- Took any preparatory steps toward committing assault.
- In this scenario, such step(s) must be “strongly” indicative of the defendant’s intent to cause injury. The prosecutor must be able to show that the defendant “had a firmness of criminal purpose in light of the step(s) he/she had already taken.”
If the prosecutor is able to establish these elements beyond a reasonable doubt, the jury must convict the defendant. Likewise, the jury must acquit (find the defendant not guilty) if any of these elements cannot be proven beyond a reasonable doubt. This holds true of all simple assault allegations, including those involving physical menace or the negligent infliction of injury with a deadly weapon.
Negligently Causing Injury with a Deadly Weapon
Causing or attempting to cause bodily injury is not the only reason for which a person can be charged with simple assault in New Jersey. N.J.S.A. § 2C:12-1(2) also provides grounds for charges when a person allegedly “negligently causes bodily injury to another with a deadly weapon.” In order to convict a defendant on this basis, the jury must find that:
- The defendant caused bodily injury.
- The defendant used a deadly weapon.
- The defendant acted with negligence.
To reiterate, bodily injury describes “physical pain, illness, or any impairment of the physical condition of another.”
The term “deadly weapon” means more than just guns and knives. N.J.S.A. § 2C:11-1(c) defines a “deadly weapon” as “any firearm or other weapon, device… material or substance… [which] is known to be capable of producing death or serious bodily injury.” (Serious bodily injury, which exceeds bodily injury, is defined as an injury that “creates a substantial risk of death or which causes serious, permanent disfigurement, or [long-term] loss or impairment of the function of any bodily member or organ.”)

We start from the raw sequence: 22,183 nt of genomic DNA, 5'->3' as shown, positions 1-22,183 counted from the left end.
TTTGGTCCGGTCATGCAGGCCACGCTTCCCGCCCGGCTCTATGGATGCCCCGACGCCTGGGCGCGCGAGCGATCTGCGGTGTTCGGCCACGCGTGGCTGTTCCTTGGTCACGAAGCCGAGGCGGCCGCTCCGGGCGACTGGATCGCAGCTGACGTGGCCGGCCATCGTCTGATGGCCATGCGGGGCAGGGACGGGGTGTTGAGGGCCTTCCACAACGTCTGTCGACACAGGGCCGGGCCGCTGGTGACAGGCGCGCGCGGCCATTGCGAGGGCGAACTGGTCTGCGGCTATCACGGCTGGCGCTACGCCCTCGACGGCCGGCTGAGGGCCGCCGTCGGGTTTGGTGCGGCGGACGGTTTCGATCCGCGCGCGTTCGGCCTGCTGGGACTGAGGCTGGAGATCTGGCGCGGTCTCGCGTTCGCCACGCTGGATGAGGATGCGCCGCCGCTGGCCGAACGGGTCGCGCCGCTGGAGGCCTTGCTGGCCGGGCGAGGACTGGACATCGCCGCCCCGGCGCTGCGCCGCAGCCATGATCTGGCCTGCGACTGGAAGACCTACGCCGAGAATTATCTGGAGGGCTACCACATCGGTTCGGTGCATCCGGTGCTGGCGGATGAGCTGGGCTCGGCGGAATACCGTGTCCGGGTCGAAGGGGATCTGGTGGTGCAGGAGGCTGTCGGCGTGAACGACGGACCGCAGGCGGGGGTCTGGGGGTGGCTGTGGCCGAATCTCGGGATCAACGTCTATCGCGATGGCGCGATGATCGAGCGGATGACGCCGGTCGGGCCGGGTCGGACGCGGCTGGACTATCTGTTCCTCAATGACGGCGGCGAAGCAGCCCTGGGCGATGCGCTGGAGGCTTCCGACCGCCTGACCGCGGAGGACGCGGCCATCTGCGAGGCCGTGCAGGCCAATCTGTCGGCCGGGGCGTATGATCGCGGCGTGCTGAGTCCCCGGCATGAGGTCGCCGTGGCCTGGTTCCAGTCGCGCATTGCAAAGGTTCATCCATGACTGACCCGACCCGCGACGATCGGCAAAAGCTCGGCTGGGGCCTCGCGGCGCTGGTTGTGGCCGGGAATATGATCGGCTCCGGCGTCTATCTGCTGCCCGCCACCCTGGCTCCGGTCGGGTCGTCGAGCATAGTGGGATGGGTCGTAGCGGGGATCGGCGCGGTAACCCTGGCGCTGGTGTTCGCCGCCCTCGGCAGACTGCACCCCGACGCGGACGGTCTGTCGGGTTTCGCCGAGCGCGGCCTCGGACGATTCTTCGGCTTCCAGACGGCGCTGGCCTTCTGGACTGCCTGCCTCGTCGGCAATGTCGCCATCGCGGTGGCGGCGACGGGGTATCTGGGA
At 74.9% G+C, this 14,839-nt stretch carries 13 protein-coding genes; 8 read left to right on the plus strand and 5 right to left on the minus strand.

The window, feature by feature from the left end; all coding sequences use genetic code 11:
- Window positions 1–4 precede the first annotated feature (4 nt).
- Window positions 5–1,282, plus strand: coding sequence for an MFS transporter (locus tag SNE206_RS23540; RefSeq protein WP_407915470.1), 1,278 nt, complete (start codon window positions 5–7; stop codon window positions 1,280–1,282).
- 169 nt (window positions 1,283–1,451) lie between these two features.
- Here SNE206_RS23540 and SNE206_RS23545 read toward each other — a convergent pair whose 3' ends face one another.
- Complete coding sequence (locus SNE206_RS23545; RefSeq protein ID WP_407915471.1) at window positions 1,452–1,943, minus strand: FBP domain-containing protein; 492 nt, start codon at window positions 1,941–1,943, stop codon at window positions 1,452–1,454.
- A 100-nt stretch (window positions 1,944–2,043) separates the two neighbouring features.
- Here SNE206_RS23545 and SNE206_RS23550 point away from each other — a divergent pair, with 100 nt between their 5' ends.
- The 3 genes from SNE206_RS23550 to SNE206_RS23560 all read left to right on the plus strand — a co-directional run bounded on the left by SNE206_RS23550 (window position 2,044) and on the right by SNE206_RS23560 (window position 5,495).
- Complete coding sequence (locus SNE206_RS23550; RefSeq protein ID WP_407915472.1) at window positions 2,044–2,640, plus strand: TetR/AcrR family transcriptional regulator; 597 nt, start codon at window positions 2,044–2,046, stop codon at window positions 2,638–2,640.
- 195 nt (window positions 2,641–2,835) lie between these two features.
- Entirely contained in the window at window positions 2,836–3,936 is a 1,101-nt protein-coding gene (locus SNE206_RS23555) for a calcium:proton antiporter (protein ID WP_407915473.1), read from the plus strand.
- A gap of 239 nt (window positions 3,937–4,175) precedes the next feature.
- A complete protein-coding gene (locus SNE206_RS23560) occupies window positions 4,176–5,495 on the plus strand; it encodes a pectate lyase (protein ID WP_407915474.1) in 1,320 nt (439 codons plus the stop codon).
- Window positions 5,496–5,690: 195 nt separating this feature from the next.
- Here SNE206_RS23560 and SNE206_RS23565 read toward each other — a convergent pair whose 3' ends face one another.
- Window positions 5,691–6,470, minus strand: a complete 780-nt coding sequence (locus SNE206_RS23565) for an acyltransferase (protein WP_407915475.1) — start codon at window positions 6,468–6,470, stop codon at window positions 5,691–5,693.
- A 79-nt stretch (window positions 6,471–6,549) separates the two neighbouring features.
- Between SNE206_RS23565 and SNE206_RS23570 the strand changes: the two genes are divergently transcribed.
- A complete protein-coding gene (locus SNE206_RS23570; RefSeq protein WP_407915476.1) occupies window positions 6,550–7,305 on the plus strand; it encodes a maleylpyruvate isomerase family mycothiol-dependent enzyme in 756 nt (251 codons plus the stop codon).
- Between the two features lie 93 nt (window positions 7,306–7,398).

Realistic fake weapons can also be deemed deadly weapons (“[a device] which in the manner it is fashioned would lead the victim reasonably to believe it to be capable of producing death or serious bodily injury”).
“Negligence,” which often arises in civil (non-criminal) cases, means the defendant failed to take the normal, reasonable steps that were necessary to avoid a preventable and foreseeable accident that could result in death or injury. Stated more simply, negligence means failing to do something one should have done, thus falling short of the “standard of care” expected under the circumstances. A defendant is negligent when they ought to be “aware of a substantial and unjustifiable risk,” yet act carelessly.
Using “physical menace” against another person is the third and final reason for which a person can be charged with committing simple assault in the state of New Jersey. N.J.S.A. § 2C:12-1(3) specifies as grounds for charges “attempts by physical menace to put another [person] in fear of imminent serious bodily injury.”
In order to convict a defendant on these grounds, the jury must find the defendant:
- Deliberately, purposely attempted to evoke “imminent” fear of serious bodily injury in another person.
- Did so by way of “physical menace.”
Again, “serious bodily injury” is greater than bodily injury and carries its own, distinct definition: injury creating a major risk of death, major and permanent disfigurement, the loss of a body part or function, or the long-term impairment of a body part of function.
“Imminent” is defined to mean “likely to happen without delay” (i.e. right away, not in the distant future).